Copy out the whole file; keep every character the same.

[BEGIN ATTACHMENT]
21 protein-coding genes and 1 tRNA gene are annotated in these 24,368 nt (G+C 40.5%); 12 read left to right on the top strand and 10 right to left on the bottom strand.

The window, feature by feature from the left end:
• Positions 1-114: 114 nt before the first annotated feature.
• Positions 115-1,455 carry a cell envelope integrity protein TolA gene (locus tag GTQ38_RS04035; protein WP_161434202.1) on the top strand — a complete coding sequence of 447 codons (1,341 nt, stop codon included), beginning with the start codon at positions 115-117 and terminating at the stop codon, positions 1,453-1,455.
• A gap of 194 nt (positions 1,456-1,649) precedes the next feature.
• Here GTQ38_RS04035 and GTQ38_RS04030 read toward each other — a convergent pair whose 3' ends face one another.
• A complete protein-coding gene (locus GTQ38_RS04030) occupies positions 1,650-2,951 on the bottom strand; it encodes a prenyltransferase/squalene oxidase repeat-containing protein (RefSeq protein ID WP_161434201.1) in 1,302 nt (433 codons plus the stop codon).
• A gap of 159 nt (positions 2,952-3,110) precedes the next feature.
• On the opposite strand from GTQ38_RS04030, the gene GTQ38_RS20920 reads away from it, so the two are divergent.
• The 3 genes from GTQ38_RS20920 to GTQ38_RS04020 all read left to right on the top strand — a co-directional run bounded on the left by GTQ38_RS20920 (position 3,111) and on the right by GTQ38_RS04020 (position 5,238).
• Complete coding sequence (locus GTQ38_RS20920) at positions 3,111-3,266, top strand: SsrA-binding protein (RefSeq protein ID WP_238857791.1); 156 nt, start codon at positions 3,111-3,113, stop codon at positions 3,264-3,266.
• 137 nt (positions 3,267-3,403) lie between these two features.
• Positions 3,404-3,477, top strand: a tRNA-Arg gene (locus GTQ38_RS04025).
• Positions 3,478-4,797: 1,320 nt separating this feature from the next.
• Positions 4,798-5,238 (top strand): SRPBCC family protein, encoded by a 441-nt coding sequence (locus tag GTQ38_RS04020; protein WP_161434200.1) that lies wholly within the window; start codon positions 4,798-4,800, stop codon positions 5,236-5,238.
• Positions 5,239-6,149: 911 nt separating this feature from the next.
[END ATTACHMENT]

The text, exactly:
21 protein-coding genes and 1 tRNA gene are annotated in these 24,368 nt (G+C 40.5%); 12 read left to right on the top strand and 10 right to left on the bottom strand.

The window, feature by feature from the left end:
• Positions 1-114: 114 nt before the first annotated feature.
• Positions 115-1,455 carry a cell envelope integrity protein TolA gene (locus tag GTQ38_RS04035; protein WP_161434202.1) on the top strand — a complete coding sequence of 447 codons (1,341 nt, stop codon included), beginning with the start codon at positions 115-117 and terminating at the stop codon, positions 1,453-1,455.
• A gap of 194 nt (positions 1,456-1,649) precedes the next feature.
• Here GTQ38_RS04035 and GTQ38_RS04030 read toward each other — a convergent pair whose 3' ends face one another.
• A complete protein-coding gene (locus GTQ38_RS04030) occupies positions 1,650-2,951 on the bottom strand; it encodes a prenyltransferase/squalene oxidase repeat-containing protein (RefSeq protein ID WP_161434201.1) in 1,302 nt (433 codons plus the stop codon).
• A gap of 159 nt (positions 2,952-3,110) precedes the next feature.
• On the opposite strand from GTQ38_RS04030, the gene GTQ38_RS20920 reads away from it, so the two are divergent.
• The 3 genes from GTQ38_RS20920 to GTQ38_RS04020 all read left to right on the top strand — a co-directional run bounded on the left by GTQ38_RS20920 (position 3,111) and on the right by GTQ38_RS04020 (position 5,238).
• Complete coding sequence (locus GTQ38_RS20920) at positions 3,111-3,266, top strand: SsrA-binding protein (RefSeq protein ID WP_238857791.1); 156 nt, start codon at positions 3,111-3,113, stop codon at positions 3,264-3,266.
• 137 nt (positions 3,267-3,403) lie between these two features.
• Positions 3,404-3,477, top strand: a tRNA-Arg gene (locus GTQ38_RS04025).
• Positions 3,478-4,797: 1,320 nt separating this feature from the next.
• Positions 4,798-5,238 (top strand): SRPBCC family protein, encoded by a 441-nt coding sequence (locus tag GTQ38_RS04020; protein WP_161434200.1) that lies wholly within the window; start codon positions 4,798-4,800, stop codon positions 5,236-5,238.
• Positions 5,239-6,149: 911 nt separating this feature from the next.